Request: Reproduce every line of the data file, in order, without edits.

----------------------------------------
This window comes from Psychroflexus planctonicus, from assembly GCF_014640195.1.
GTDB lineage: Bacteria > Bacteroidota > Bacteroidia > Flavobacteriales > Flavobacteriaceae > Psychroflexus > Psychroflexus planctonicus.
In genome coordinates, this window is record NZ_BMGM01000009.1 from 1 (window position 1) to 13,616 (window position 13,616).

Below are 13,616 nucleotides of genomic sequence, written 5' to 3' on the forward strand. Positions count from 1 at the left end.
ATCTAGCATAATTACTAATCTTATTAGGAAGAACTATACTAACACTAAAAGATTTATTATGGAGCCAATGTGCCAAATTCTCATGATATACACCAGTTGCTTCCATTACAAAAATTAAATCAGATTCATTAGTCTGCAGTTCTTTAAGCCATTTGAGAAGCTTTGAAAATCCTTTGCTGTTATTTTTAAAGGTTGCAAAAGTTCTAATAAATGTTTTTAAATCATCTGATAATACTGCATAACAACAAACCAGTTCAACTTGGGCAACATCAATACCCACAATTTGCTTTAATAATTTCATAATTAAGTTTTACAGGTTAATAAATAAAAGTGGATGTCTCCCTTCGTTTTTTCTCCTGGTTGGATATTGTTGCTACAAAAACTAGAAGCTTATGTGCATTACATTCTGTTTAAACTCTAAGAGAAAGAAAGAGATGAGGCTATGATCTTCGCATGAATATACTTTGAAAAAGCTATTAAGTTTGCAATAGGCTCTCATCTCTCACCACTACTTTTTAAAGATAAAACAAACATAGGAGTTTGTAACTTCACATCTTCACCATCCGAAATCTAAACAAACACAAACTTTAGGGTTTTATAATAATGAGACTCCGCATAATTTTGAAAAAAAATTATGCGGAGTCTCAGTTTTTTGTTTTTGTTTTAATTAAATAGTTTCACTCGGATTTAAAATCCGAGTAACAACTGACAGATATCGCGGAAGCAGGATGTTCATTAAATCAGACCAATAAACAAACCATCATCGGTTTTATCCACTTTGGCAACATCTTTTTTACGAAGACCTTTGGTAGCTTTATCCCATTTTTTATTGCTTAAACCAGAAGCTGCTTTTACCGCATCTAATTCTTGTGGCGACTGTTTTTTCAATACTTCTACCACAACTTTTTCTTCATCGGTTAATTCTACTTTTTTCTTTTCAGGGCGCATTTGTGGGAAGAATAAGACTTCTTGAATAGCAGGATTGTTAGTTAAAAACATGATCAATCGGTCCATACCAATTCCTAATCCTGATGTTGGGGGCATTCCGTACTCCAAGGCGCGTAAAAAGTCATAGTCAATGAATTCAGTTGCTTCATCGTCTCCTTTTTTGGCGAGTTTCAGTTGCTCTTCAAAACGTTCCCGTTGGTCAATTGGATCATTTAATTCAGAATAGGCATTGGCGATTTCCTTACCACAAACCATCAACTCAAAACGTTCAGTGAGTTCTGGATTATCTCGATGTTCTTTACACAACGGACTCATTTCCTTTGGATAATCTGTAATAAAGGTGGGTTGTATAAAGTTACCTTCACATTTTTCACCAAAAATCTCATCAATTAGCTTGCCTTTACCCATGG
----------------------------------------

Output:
This window comes from Psychroflexus planctonicus, from assembly GCF_014640195.1.
GTDB lineage: Bacteria > Bacteroidota > Bacteroidia > Flavobacteriales > Flavobacteriaceae > Psychroflexus > Psychroflexus planctonicus.
In genome coordinates, this window is record NZ_BMGM01000009.1 from 1 (window position 1) to 13,616 (window position 13,616).

Below are 13,616 nucleotides of genomic sequence, written 5' to 3' on the forward strand. Positions count from 1 at the left end.
ATCTAGCATAATTACTAATCTTATTAGGAAGAACTATACTAACACTAAAAGATTTATTATGGAGCCAATGTGCCAAATTCTCATGATATACACCAGTTGCTTCCATTACAAAAATTAAATCAGATTCATTAGTCTGCAGTTCTTTAAGCCATTTGAGAAGCTTTGAAAATCCTTTGCTGTTATTTTTAAAGGTTGCAAAAGTTCTAATAAATGTTTTTAAATCATCTGATAATACTGCATAACAACAAACCAGTTCAACTTGGGCAACATCAATACCCACAATTTGCTTTAATAATTTCATAATTAAGTTTTACAGGTTAATAAATAAAAGTGGATGTCTCCCTTCGTTTTTTCTCCTGGTTGGATATTGTTGCTACAAAAACTAGAAGCTTATGTGCATTACATTCTGTTTAAACTCTAAGAGAAAGAAAGAGATGAGGCTATGATCTTCGCATGAATATACTTTGAAAAAGCTATTAAGTTTGCAATAGGCTCTCATCTCTCACCACTACTTTTTAAAGATAAAACAAACATAGGAGTTTGTAACTTCACATCTTCACCATCCGAAATCTAAACAAACACAAACTTTAGGGTTTTATAATAATGAGACTCCGCATAATTTTGAAAAAAAATTATGCGGAGTCTCAGTTTTTTGTTTTTGTTTTAATTAAATAGTTTCACTCGGATTTAAAATCCGAGTAACAACTGACAGATATCGCGGAAGCAGGATGTTCATTAAATCAGACCAATAAACAAACCATCATCGGTTTTATCCACTTTGGCAACATCTTTTTTACGAAGACCTTTGGTAGCTTTATCCCATTTTTTATTGCTTAAACCAGAAGCTGCTTTTACCGCATCTAATTCTTGTGGCGACTGTTTTTTCAATACTTCTACCACAACTTTTTCTTCATCGGTTAATTCTACTTTTTTCTTTTCAGGGCGCATTTGTGGGAAGAATAAGACTTCTTGAATAGCAGGATTGTTAGTTAAAAACATGATCAATCGGTCCATACCAATTCCTAATCCTGATGTTGGGGGCATTCCGTACTCCAAGGCGCGTAAAAAGTCATAGTCAATGAATTCAGTTGCTTCATCGTCTCCTTTTTTGGCGAGTTTCAGTTGCTCTTCAAAACGTTCCCGTTGGTCAATTGGATCATTTAATTCAGAATAGGCATTGGCGATTTCCTTACCACAAACCATCAACTCAAAACGTTCAGTGAGTTCTGGATTATCTCGATGTTCTTTACACAACGGACTCATTTCCTTTGGATAATCTGTAATAAAGGTGGGTTGTATAAAGTTACCTTCACATTTTTCACCAAAAATCTCATCAATTAGCTTGCCTTTACCCATGG